In our current situation, indigenization starts with mindfulness or intentionality. So what does that mean? It means that we need to become mindful of the choices that we make in relation to our place, the land we live upon, the bioregion we inhabit. The less control you have over the source of resources you need—food, energy, water—the more mindful or intentional you must be over how you use those resources. Awareness of water-use practices (long showers, lawns, running water while you rinse dishes), energy-use patterns (lights left on, use of instant-on devices), food-use habits (wasting food, relying on food grown at a distance) are first steps to indigenization. Mindfulness and intentionality create awareness that leads to the next step in indigenization: connection with the land.
In order to connect with the land, one has to be aware of the land. The mindfulness employed to become aware of our consumption habits, practices and resource use can be expanded to become aware of the land. In order to connect with the land, one has to study the land, spend time outside and be intentional in one’s desire to understand the interrelationships between the land and all that lives on it. Just being outside with that intent and desire will pay off after a while, as one slowly becomes aware of the subtleties found in the natural world. Where does the sun rise on the summer solstice? Where does it set on the winter solstice? When do the sand hill cranes first appear in their migration? What do the various cloud formations portend? When should I plant my garden—even if it is just a few planters on the apartment balcony? Many will see the attainment of this kind of knowledge as something beyond their abilities. But because the universe is always teaching us, it is not our abilities that determine whether we gain the knowledge—it is our will. We gain this knowledge through observing the natural world, reading historical accounts and travelogues, talking with people who hold this knowledge. Slowly, the knowledge will come.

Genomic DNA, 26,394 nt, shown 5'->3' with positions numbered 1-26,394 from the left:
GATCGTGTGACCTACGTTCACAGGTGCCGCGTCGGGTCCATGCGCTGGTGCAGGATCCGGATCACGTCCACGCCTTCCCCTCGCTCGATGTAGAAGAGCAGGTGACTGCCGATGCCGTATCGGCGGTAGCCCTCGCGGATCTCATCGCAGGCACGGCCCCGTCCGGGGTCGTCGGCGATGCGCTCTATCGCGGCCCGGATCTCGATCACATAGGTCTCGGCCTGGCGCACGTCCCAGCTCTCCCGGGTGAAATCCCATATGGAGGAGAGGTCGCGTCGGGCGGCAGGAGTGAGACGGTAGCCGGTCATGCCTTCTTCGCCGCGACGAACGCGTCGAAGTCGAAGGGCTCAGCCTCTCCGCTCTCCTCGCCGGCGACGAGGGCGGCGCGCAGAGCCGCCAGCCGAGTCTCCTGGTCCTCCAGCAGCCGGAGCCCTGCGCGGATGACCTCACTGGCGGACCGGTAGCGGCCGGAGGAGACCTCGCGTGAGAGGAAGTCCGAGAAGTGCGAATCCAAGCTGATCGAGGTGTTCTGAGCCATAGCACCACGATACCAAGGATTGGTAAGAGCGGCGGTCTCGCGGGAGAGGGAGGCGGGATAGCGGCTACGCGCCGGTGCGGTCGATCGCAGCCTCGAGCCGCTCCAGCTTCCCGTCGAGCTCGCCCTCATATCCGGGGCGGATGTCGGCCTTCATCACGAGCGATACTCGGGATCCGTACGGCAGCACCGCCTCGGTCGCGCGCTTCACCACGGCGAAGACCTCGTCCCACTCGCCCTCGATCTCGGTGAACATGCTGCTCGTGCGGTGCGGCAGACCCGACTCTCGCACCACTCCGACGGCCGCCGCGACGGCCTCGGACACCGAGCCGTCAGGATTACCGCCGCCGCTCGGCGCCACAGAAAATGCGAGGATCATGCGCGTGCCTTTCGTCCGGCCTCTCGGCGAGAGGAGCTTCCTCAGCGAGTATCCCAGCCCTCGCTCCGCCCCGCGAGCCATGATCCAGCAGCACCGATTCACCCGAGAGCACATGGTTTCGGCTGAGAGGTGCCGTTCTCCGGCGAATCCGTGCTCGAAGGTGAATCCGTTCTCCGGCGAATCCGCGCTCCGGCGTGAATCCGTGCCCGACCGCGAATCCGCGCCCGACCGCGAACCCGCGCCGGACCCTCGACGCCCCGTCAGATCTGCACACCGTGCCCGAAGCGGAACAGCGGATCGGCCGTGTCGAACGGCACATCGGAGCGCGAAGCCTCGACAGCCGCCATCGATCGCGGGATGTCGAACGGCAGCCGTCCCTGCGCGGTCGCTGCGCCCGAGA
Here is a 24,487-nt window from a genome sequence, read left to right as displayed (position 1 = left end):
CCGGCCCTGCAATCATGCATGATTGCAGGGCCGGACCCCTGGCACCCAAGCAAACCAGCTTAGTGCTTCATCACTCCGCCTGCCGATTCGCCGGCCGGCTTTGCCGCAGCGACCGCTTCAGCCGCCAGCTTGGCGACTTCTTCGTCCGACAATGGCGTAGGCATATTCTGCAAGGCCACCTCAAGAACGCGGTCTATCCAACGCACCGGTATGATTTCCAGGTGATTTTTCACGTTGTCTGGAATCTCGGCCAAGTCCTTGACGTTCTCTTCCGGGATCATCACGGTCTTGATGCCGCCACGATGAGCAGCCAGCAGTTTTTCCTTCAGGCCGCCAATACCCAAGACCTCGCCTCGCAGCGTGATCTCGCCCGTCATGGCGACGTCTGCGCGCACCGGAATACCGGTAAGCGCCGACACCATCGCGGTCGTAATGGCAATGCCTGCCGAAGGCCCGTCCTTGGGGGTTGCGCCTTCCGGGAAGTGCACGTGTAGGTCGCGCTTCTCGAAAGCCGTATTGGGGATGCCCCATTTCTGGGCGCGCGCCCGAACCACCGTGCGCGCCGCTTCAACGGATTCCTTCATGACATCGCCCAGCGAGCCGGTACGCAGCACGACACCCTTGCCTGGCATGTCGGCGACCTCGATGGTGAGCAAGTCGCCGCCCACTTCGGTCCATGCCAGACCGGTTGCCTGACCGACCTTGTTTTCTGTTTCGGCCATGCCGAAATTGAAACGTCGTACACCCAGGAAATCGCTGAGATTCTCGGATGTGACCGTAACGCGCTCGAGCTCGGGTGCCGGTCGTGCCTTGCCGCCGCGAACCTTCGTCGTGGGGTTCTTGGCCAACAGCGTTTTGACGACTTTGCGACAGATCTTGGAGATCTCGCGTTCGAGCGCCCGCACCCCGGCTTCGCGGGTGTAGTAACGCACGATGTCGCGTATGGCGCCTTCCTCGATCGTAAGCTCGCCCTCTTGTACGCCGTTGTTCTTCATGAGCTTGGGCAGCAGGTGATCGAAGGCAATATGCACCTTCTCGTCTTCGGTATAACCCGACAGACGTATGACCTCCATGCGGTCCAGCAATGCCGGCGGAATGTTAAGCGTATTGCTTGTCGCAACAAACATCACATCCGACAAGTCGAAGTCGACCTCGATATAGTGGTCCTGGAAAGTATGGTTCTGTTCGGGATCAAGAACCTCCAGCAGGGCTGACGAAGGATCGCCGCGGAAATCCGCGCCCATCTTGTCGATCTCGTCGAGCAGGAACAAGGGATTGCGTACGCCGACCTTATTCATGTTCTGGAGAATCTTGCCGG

As we become aware of the basics of our connection to the land, we become more indigenized; that is, we are beginning to understand the land, sky and other natural phenomena as metaphor within our lives and psyches. These metaphors are lessons to further our understanding of place, relationship, other values and their application in our lives and the lives of our families and communities.
For example, as we look to the cardinal directions, what values or concepts do we associate with the east? Values and concepts such as rebirth, a new beginning, hope and light can be associated with the rising sun. Similarly, the west can represent darkness, closure or maturity. Likewise, concepts and values can also be delegated to the north and south. In a comparable manner, the same metaphorical process can be assigned to the changing of the seasons. We hear of mental conditions such as seasonal affective disorder (SAD), or we think of spring fever, both being examples of the effects the seasons have on us. While these are general observations, the change of seasons is different in each bioregion and place. Part of indigeneity is being aware of how the seasons come and go and how that affects our lives and psyches. The ability to see the connection between our psyches and the land signifies a deep connection.